The project involved a series of studies using socially interactive robots for promoting children with disabilities social-emotional, joint attention, vocalization production, conversational turns, and language development. Socially interactive robots include either autonomous or remotely controlled machines or devices that are used to engage young children in child-robot interactions. The studies conducted as part of the socially interactive robots project involved children with autism spectrum disorder, Down Syndrome and other chromosomal conditions, and attention deficit and sensory processing disorders.

Source: Orlena Hawks Puckett Institute

Available at:

Technology in Early Education: Building Platforms for Connections and Content that Strengthen Families and Promote Success in School


Touch-screen technologies, on-demand multimedia, and mobile devices are prompting a rethinking of education. In a world of increasing fiscal constraints, state leaders are under pressure to capitalize on these new technologies to improve productivity and help students excel. The task is daunting across the education spectrum, but for those in early education (birth through 3rd grade), it is harder still. Until recently, most educators envisioned early learning as story time and hands-on activities with no technology in sight. Yet electronic media use among young children is growing, as are new digital divides between rich and poor, rural, and urban. Tech-savvy educators are incorporating technology in early learning lessons and experimenting with new channels of communication between parents and colleagues.

A red-hot ed-tech marketplace is also creating a feeling of urgency among decisionmakers in state agencies and local school districts who are at risk of spending public dollars on products that sit unused, lock districts into specific brands or platforms, or get in the way of promoting the positive, face-to-face interactions with adults that young children need.

Source: Education Commission of the States

Available at:

AUCD – EIEC Webinar: The Use of Assistive Technology in Early Intervention

Tuesday, March 27, 2012
4:00pm – 5:00pm
Location: webinar

About the Webinar

This webinar provided information about how Assistive Technology is used with infants and toddlers in early intervention based on research studies done under the auspices of Tots-N-Tech.  This webinar also included information on resources available to help providers or caregivers increase children’s learning and participation.  There were demonstrations of the Tots-N-Tech web-based Help Desk, the EZ-AT booklet for families, and other related resources.


Philippa H. Campbell, Ph.D.: Professor, Director, Child & Family Studies Research Programs, Thomas Jefferson University and Project Co-Director of Tots-n-Tech, a federally funded Institute about AT use with infants and toddlers.

Source: Association of University Centers on Disabilities

Available at:

Evidence-Based Strategies for Training Adults to Use Assistive Technology and Adaptations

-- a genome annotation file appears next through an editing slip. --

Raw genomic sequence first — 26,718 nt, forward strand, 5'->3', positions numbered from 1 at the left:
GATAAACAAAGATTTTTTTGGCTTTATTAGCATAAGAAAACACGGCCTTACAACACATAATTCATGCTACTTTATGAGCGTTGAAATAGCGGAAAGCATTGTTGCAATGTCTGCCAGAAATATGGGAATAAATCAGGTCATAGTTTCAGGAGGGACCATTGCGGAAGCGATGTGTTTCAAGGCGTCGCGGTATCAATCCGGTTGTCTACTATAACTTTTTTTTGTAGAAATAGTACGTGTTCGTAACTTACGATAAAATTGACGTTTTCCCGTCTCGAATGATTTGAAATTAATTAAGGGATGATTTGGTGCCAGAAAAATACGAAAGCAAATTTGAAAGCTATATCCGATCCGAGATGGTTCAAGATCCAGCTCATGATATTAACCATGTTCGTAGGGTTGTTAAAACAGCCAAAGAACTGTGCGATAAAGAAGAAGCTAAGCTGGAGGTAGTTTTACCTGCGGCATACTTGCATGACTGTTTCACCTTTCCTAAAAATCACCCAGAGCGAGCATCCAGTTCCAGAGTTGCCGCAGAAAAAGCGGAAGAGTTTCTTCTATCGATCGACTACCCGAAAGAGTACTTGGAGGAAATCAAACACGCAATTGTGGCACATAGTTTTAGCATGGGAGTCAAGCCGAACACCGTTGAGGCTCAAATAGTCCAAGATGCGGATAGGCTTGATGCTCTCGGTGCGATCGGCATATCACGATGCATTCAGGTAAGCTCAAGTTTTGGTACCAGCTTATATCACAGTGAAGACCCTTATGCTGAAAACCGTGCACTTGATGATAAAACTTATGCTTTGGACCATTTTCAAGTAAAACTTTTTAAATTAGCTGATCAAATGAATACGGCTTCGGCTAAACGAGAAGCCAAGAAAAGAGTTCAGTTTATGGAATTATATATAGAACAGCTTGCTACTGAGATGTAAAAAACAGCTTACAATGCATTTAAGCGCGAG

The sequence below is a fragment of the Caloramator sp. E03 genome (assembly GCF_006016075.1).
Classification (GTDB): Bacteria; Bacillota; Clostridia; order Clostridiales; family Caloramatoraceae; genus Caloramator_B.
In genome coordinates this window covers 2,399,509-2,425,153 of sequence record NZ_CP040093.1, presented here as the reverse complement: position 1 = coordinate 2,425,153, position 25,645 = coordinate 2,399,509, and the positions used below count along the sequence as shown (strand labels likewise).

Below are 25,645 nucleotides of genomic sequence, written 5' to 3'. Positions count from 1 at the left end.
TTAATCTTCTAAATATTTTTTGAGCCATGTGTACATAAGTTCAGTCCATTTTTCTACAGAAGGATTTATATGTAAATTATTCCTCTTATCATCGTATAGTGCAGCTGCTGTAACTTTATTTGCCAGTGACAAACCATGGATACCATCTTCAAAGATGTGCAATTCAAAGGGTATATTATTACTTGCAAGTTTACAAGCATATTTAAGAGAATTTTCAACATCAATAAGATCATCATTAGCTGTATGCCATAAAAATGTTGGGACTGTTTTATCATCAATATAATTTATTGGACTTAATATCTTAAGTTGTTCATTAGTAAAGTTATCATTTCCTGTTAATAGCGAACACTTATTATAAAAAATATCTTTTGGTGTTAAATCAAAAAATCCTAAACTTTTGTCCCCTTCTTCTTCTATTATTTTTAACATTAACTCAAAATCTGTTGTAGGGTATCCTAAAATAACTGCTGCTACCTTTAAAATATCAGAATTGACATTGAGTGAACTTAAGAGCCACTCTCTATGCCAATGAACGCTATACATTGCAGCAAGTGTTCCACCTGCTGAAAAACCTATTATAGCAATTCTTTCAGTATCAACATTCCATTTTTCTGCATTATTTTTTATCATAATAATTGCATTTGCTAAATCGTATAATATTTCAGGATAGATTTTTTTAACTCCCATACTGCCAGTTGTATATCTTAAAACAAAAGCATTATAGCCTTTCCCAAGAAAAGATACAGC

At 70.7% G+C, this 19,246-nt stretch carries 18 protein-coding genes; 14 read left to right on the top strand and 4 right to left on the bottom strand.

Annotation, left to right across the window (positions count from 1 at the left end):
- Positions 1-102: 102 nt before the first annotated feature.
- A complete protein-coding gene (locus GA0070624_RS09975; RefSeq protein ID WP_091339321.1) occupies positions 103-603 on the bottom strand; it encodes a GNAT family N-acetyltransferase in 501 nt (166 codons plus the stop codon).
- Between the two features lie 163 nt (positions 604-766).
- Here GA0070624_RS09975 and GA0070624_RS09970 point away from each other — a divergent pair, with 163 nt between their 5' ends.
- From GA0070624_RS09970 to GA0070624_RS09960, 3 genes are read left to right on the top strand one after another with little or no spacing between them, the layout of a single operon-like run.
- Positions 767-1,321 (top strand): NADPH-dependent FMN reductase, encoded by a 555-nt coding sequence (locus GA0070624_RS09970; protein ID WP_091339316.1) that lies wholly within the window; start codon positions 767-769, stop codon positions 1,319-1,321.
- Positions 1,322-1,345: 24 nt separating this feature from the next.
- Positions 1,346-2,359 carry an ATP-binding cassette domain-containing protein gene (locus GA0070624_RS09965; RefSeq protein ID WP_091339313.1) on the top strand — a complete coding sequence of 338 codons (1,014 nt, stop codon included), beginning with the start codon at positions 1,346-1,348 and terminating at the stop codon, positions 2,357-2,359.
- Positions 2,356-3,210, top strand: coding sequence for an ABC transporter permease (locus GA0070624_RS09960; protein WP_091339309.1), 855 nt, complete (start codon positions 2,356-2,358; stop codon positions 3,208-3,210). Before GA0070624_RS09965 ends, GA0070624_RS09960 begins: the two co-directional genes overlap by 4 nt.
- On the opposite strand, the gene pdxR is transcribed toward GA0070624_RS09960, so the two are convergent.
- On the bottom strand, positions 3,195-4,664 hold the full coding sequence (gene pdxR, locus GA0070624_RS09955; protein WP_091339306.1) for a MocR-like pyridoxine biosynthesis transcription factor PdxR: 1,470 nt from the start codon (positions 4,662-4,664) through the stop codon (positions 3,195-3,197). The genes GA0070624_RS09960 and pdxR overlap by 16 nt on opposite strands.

This research brief summarizes findings from a research synthesis of the effectiveness of different types of practices for promoting practitioner and parent adoption of different kinds of assistive technology and adaptations for young children with disabilities. The research synthesis included 35 studies of 839 adult participants and 1100 child participants. The assistive technology that were the focus of training included speech generative devices (e.g., CheapTalk), computers (e.g., adapted keyboards), and switch activated devices and toys. Six operationally defined adult learning method characteristics and between 2 and 5 practices for each characteristic were used to code and analyze the studies in terms of both adult (practitioner and parent) and child outcomes. Results showed that particular practices for each adult learning method characteristic proved most effect in terms of changes and improvements in both the adult and child outcomes. A key characteristic of the most effective training practices was active learner participation in all aspects of the training. Results also showed that when combinations of the most effective practices were used as part of the training, the more positive were the adult and child outcomes. A checklist based on the research synthesis results is included for developing and evidence-based training implementing methods and procedures.

Source: Tot’s -n- Tech

Available at:

SMART Technology: The Sequel


In August, you were introduced to the SMART Board which may be used with children of all ages, especially in the classroom. Even preschool children may be successful when using the with the SMART Board.

The SMART Table is a variation of the SMART Board and allows children to work together on one surface. This table was designed specifically for use by preschool to sixth grade students to promote collaboration, discussion, and social relationships. The primary difference between the SMART Board and the SMART Table is that the SMART Table is portable. Like the SMART Board, teachers engage their students in learning by the touch of their little fingers. The SMART Table comes with a toolkit that allows teachers to create endless numbers of activities. Teachers are able to customize ready-made activities as well as create new ones. And as students progress, activities may be redesigned as more challenging and engaging activities.

Source: Tot’s -n- Tech

Available at:

iPads, Androids help elderly and students


Dozens of children with autism will begin receiving iPads this month as part of a novel study at Nova Southeastern University’s Baudhuin Preschool to determine if the Apple devices can help them learn basic life skills.

Nursing home residents in Orange County are using iPads to help improve their memory and cognitive abilities. And a Miami father has developed an Android-based flash card app to help children like his second-grade daughter learn vocabulary and spelling lessons.

Source: The Orlando Sentinel

Available at:,0,2945745.column

Results Matter Video Series on Early Childhood Assessment

These videos have been produced to help providers better understand ways to use observation, documentation, and assessment to inform practice. You can watch the clips online or download QuickTime versions of the videos for use in educational and professional development activities.

Source: Colorado Department of Education

Available at: